CJI Gogoi, who hails from Assam, not only refused to recuse but also changed the title of the case whereby Mander was no longer the lead petitioner.
Even before becoming the CJI, Justice Gogoi had a reputation of not entertaining requests for recusal and would only stay away from a case if he had decided on his own.
In February 2016, Justice Gogoi had directed the Bar Council Of India to take action against a lawyer who sought the judge’s recusal from a case. Advocate Mrinal Kanti Mandal, appearing for some appellants in a 2012 civil appeal, had asked for Justice Gogoi to recuse from the case as the judge had allegedly met family members of the respondents, the Mewar royal family, while on a family vacation in May 2015.
A miffed Gogoi ordered action against the lawyer and said if he ever found there was a conflict of interest, he would recuse from a case himself.
Within the court, CJI Gogoi has often taken functionaries to task.
In one striking instance, he directed former interim CBI director M. Nageswara Rao to “go and sit in one corner of the court till it rises” for violating the apex court’s orders.
Not too many, however, are forgiven outside the court as well, with the CJI’s speeches at various events making headlines, and not always for the right reasons.
Soon after assuming charge, the CJI had asserted that it was in “our best interest” to heed the advice of the Constitution and that not doing so would result in “sharp descent into chaos”. A few days later, he expressed “apprehension” at young lawyers’ unwillingness to become judges, saying one reason was that the higher judiciary was “losing its aura and majesty”.
On Independence Day this year, he claimed that the judiciary was witnessing an unprecedented rise in instances of “indecorous” acts and lamented that graceful discourses and deliberations were increasingly being replaced by “loud and motivated” conduct in the courts.
Days before this event, he had on another occasion expressed concern over the “belligerent and reckless behaviour” by some individuals and groups and hoped the country’s legal institution will overcome such “wayward” elements.
A blockbuster exit
If his tenure wasn’t eventful enough, CJI Gogoi’s last few days in office had the judge adjudicating on some of the most high-profile cases in recent years. Justice Gogoi headed the five-member bench that unanimously paved the way for a Ram Temple in Ayodhya, led another bench that upheld a Delhi High Court judgment bringing the CJI under the Right to Information Act while also hearing review pleas on Sabarimala and the Rafale deal row.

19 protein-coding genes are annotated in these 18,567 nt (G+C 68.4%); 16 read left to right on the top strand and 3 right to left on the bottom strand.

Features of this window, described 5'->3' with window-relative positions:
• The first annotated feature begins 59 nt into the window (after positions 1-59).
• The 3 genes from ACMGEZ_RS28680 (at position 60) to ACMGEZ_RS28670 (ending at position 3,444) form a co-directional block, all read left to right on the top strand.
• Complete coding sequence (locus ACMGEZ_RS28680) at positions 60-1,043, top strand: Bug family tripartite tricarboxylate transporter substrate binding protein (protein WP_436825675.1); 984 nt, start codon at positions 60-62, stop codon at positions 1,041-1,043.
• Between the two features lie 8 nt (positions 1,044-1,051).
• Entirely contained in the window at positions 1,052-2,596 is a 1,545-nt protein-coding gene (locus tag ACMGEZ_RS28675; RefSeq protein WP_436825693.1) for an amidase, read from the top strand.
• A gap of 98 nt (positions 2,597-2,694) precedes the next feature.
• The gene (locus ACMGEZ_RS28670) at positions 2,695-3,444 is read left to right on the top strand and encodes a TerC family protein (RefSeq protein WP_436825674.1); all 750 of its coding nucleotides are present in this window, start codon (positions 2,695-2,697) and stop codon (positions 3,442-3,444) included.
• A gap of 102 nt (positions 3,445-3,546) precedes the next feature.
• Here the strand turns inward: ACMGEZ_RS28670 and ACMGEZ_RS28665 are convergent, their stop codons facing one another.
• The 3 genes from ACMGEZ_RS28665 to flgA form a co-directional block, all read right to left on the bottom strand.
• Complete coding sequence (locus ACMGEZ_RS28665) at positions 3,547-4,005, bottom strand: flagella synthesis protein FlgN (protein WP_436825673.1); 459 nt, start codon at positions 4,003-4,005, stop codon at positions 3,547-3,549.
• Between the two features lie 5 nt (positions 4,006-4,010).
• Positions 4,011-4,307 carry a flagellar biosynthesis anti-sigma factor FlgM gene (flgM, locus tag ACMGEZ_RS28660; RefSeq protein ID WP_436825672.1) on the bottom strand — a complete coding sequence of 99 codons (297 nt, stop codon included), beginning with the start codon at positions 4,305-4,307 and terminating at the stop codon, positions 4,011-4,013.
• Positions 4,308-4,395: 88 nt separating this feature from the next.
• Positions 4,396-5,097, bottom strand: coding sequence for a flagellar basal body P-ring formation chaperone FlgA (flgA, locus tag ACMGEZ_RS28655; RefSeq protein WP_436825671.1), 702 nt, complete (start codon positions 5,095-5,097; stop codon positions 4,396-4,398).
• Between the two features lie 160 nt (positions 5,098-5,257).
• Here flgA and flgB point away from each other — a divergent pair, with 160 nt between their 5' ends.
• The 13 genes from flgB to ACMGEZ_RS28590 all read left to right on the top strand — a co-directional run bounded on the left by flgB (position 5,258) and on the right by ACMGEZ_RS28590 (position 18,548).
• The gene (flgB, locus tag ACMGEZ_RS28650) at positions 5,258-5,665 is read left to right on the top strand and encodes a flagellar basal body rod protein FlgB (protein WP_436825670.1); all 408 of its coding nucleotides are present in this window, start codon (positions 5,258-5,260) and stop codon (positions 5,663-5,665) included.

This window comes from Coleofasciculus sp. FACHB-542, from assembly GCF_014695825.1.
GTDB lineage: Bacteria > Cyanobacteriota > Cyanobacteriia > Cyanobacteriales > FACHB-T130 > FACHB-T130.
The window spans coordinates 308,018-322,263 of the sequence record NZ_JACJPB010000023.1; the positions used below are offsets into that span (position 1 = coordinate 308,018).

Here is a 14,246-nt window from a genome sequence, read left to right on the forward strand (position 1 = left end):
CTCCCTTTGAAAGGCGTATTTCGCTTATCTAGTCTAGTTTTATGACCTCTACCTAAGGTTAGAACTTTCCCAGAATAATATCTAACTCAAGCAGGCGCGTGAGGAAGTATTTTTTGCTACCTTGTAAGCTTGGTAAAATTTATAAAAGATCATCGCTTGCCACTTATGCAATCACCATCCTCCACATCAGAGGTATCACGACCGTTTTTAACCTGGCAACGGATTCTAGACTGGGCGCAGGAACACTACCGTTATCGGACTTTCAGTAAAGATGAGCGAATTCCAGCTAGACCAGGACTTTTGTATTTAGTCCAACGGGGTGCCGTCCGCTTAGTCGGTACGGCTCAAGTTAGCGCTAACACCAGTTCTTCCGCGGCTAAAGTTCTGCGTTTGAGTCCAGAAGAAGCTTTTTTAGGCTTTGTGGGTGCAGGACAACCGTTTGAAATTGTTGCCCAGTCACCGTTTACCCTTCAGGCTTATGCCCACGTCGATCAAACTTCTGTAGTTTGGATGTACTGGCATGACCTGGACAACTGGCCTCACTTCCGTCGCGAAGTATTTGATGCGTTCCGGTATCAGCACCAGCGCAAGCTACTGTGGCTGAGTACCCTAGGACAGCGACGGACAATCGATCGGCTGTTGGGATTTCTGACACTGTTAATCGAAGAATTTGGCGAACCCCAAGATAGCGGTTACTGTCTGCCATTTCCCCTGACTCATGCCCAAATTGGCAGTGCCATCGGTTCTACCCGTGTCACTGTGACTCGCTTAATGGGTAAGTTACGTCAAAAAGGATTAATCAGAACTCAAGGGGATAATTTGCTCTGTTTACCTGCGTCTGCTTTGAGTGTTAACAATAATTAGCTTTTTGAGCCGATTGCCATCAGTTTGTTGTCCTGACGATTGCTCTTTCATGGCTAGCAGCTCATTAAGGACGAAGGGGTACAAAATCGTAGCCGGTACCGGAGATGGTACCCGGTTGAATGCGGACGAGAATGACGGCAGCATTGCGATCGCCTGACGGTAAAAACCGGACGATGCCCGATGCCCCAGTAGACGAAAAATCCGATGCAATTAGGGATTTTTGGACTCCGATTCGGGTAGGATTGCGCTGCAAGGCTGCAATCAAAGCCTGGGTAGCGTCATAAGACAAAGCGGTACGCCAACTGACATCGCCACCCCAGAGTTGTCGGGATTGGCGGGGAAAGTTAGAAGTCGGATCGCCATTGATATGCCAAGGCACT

But these aren’t the only cases that his final months will be known for.
Over the past two months, the apex court under Gogoi has drawn flak from several quarters for its handling of the petitions challenging the Constitutional validity of the Modi government’s decision to scrap Article 370 withdrawing the special status granted to Jammu and Kashmir.
The apex court’s handling of the habeas corpus petitions regarding the lockdown in Kashmir also drew considerable flak from several quarters. Lawyers and scholars pointed out that the court had failed to follow due process in dealing with these petitions, by constantly delaying them and sending petitioners to J&K instead of asking authorities to produce “the body” of the detainee together with… “the cause of his being taken and detained”.
This prompted the United Nations High Commissioner for Human Rights to issue a statement, saying the Supreme Court “has been slow to deal with petitions concerning habeas corpus, freedom of movement and media restrictions”.
There were voices of dissent from within the country as well, with reputed scholar and Constitutional expert A.G. Noorani writing, “Thus, the Gogoi court has, at reckless speed, run a coach and four through the centuries-old established law on habeas corpus.”